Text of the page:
the children born to this worthy couple were
Martha, Mary Jane, John, Elizabeth, David,
Agnes and James. Four died in Chicago, and
Elizabeth, James and our subject still reside here-


David Mahon was educated in the common
schools of this city, and in 1844, at the age of
fourteen years, he began to learn the trade of
carriage-ironing with Oliver Jellerson. He served
this firm five years, and then engaged with the
McCormick Reaper Manufacturing Company,
with which he continued for two years. In 1851
he entered the employ of the Galena Union Rail-
way Company, working in their shops, which
were opened at that time; but the gold fever be-
ing then at its height, with a friend, he resolved
to go to California. They set out from Chicago
on the 1 6th of April, and with a mule-team made
the entire journey overland by the usual route,
making short stops at principal points for rest
and fresh supplies, and meeting with no unpleas-
ant experiences. On, the i5th of September, they
arrived at Sacramento, where they remained for
a week, for the purpose of procuring a mining out-
fit. Mr. Mahon then went to Grass Valley, a
small mining town of about six hundred inhab-
itants. Here he worked nine months, digging
for gold, when, broken down in health through
hard work and constant exposure, he was com-
pelled to abandon that labor. He then returned
to Sacramento, and after a brief rest, entered the
service of Howe & Prudder, manufacturers of
wagons, mining tools and supplies. He was made
foreman of the works at a very large salary, ow-
ing to his great efficiency. The first work per-
formed was to iron two large stage coaches for car-
rying passengers between Sacramento and Stock-
ton. With this firm he remained two years,
when, in the summer of 1854, he embarked for
home on the steamer "Uncle Sam," which he
left at Panama to cross the Isthmus to Aspinwall.
At this point he took passage for New York on
the Vanderbilt steamer, "North Star," and New
York was made without a stop. He then contin-
ued on his way by rail to Chicago, reaching home
in June, 1854. Mr. Mahon has never regretted
the trip. To him it was not only a source of
pleasure, but also of profit in many ways.

Soon after his arrival home, Mr. Mahou re-
turned to his old railroad position, which he held
until 1863. He was then transferred to the com-
pany's shops at Sterling, 111., and appointed fore-

man, which position he held for eight years, when
he resigned in 1871 to accept a better position
with the Vulcan Iron Works, of Chicago. Here
he had charge of their blacksmith department,
and remained with that firm for twenty years, one
of its most trusted and faithful employes, who by
fidelity to duty won the entire confidence and re-
spect of the firm. He has now retired with a
competency, obtained through long years of hon-
est toil and judicious investments.

The month of June, 1854, witnessed the mar-
riage of Mr. Mahon and Miss Mary Ann Adams,
daughter of William H. and Maria (Bethel) Ad-
ams. Her parents were of English descent, and
came to Chicago in 1835, from New York. They
lived and died on a farm near the city, and there
Mary was born. She had a sister and two brothers:
Elizabeth, wife of Charles Harpell; William, who
is married and resides in Chicago; and James,
who died in this city in 1874. To Mr. and Mrs.
Mahon were born the following children: John,
who married Jennie Thompson, and has a son
Willie; James, who died when six years of age;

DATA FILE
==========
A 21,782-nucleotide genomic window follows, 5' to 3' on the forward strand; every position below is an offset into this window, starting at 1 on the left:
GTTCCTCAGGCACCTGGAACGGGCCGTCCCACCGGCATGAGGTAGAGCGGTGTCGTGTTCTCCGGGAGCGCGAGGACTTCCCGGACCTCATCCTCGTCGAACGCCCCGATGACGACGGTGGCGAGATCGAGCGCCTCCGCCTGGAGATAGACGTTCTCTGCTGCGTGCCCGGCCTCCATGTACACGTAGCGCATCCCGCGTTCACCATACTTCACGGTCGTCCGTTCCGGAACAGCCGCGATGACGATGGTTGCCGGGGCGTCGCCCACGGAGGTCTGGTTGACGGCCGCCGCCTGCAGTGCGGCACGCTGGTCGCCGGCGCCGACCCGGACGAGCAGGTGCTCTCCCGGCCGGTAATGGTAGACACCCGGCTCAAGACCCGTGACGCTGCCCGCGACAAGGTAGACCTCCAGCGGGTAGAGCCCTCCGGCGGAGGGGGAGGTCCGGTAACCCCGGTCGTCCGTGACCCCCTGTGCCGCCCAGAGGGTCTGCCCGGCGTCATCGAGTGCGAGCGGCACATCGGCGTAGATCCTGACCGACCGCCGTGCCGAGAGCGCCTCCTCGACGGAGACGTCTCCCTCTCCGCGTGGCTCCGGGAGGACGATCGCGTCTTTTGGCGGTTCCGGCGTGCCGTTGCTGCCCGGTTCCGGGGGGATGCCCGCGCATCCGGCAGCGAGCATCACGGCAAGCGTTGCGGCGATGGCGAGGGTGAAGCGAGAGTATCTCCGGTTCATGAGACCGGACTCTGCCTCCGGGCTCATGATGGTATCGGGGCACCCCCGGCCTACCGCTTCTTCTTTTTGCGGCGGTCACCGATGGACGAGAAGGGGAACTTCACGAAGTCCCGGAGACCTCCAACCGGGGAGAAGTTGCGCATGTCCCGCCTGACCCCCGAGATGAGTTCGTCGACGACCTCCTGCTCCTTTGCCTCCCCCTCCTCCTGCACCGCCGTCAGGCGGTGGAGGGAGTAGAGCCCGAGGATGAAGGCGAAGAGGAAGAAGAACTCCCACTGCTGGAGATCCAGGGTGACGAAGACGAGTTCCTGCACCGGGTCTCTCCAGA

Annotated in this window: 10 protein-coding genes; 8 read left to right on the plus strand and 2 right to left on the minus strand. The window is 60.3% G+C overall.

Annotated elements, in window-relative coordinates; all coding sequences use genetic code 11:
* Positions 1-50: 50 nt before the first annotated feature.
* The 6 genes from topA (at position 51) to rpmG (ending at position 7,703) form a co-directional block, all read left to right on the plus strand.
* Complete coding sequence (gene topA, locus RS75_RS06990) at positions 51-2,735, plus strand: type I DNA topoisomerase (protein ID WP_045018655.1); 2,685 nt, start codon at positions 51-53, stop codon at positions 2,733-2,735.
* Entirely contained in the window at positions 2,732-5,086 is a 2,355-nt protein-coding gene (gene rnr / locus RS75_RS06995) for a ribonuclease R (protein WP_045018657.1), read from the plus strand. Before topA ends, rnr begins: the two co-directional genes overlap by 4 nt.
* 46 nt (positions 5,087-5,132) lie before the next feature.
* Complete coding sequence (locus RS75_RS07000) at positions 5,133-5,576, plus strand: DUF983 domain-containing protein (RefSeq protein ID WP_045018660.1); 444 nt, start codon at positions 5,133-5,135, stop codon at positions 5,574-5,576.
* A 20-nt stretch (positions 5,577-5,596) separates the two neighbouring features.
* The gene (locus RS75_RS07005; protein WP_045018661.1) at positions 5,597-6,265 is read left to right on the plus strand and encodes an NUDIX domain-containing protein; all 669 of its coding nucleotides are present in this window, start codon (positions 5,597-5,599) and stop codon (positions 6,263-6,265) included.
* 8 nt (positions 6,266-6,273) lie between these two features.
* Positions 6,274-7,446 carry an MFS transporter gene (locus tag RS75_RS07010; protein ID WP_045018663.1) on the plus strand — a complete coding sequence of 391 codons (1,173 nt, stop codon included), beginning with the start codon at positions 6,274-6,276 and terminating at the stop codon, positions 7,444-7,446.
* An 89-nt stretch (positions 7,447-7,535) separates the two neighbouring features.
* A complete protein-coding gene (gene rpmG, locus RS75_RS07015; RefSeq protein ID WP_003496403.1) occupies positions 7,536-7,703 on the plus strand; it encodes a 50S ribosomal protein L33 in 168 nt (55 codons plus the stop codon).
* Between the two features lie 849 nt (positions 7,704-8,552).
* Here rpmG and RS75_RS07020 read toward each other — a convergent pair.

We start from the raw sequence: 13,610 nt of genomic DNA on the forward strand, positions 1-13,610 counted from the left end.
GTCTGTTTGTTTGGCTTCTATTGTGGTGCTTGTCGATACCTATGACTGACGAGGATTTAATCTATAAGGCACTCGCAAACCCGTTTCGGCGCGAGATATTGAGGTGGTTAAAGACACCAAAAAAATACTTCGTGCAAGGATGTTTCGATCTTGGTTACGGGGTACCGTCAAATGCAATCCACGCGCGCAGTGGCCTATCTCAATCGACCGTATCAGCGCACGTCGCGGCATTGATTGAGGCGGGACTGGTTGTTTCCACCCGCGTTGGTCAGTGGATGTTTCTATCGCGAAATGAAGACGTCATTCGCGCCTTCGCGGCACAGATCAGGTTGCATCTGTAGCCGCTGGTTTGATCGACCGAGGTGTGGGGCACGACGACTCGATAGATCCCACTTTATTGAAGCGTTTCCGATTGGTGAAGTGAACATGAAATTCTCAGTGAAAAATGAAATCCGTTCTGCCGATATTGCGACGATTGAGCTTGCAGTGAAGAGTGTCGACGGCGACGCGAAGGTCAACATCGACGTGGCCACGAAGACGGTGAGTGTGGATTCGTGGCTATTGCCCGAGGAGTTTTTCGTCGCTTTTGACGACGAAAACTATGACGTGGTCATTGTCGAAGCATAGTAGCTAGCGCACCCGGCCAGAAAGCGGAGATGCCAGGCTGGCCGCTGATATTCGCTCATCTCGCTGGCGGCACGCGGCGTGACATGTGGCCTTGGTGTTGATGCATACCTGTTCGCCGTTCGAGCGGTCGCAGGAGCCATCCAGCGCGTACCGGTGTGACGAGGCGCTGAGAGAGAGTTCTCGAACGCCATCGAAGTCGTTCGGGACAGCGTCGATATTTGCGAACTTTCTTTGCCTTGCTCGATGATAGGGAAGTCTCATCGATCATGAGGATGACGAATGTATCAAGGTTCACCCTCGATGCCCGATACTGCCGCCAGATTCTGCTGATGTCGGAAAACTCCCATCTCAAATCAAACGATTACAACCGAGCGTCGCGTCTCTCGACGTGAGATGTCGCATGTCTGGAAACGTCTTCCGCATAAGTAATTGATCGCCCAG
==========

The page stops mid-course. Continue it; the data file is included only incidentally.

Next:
and Annie, Mrs. Charles Grimm, who died at
the age of twenty-two, in 1885. She and her
brother lie buried in Graceland Cemetery.

Mr. and Mrs. Mahon attended the Midwinter
Fair held in San Francisco, Cal. They left Chi-
cago via the Chicago & Northwestern Railroad,
March 8, 1894, an< i returned June 8, 1894. They
not only visited the Fair at San Francisco, but
Los Angeles, Sacramento, and other points of
interest in the Golden State. Mr. Mahon went
over the ground traversed during his first resi-
dence in California, but found that so many
changes had occurred everything was unrecog-
nizable. He was greatly pleased, however, with
his trip.

Mr. Mahon is a member of Covenant Lodge
No. 526, A. F. & A. M.; Corinthian Chapter,
R. A. M.; St. Bernard Commandery No. 35,
K. T. ; and Oriental Consistory. He has taken the
Thirty -third Degree, and is very prominent in Ma-
sonic circles. He also belongs to the California
Pioneers, and takes great interest in regularly at-
tending their meetings He is a member of the
Presbyterian Church.



ager and senior member of the real-estate
firm of Dudley F. Dorsett & Company, lo-
cated on Dearborn Street, Chicago. Though a
comparatively young man, his business career has
been marked by an integrity of purpose and pro-
gressive, persevering spirit that justly entitles him
to representation in this record. He is the sec-
ond of nine children born to Folsom Dorsett and
Anna Vezain, and is a native of Indiana, born in
the town of Burrows, Carroll County, on the twen-
ty-seventh day of February, 1867.

While Folsom Dorsett was born in the Empire
State, his father, Dudley F. Dorsett, came from
New England, the family being remotely of Eng-
lish origin. About 1845 the last-mentioned re-
moved with his family to Pekin, Illinois, where
he was engaged in agriculture until 1867, when
he became a resident of Chicago. Here he em-
barked in the manufacture of pipe and cement,
which industry he carried on for about ten years,
retiring shortly before his death, which occurred
in 1877, at the age of seventy-eight years. His
wife, whose maiden name was Lawrence, was one
of the heirs of the famous Lawrence-Townley es-
tate in England. Her death occurred in Chicago
in 1872.

Folsom Dorsett has been a citizen of Chicago
since 1870, having been continuously in the em-
ploy of Marshall Field & Company since that
date. Mrs. Anna Dorsett was born in Paris,
France, and came with her parents to America in
1850. They first settled at Syracuse, New York,
but later removed to Ottawa, Illinois, where Mr.
and Mrs. Dorsett were married.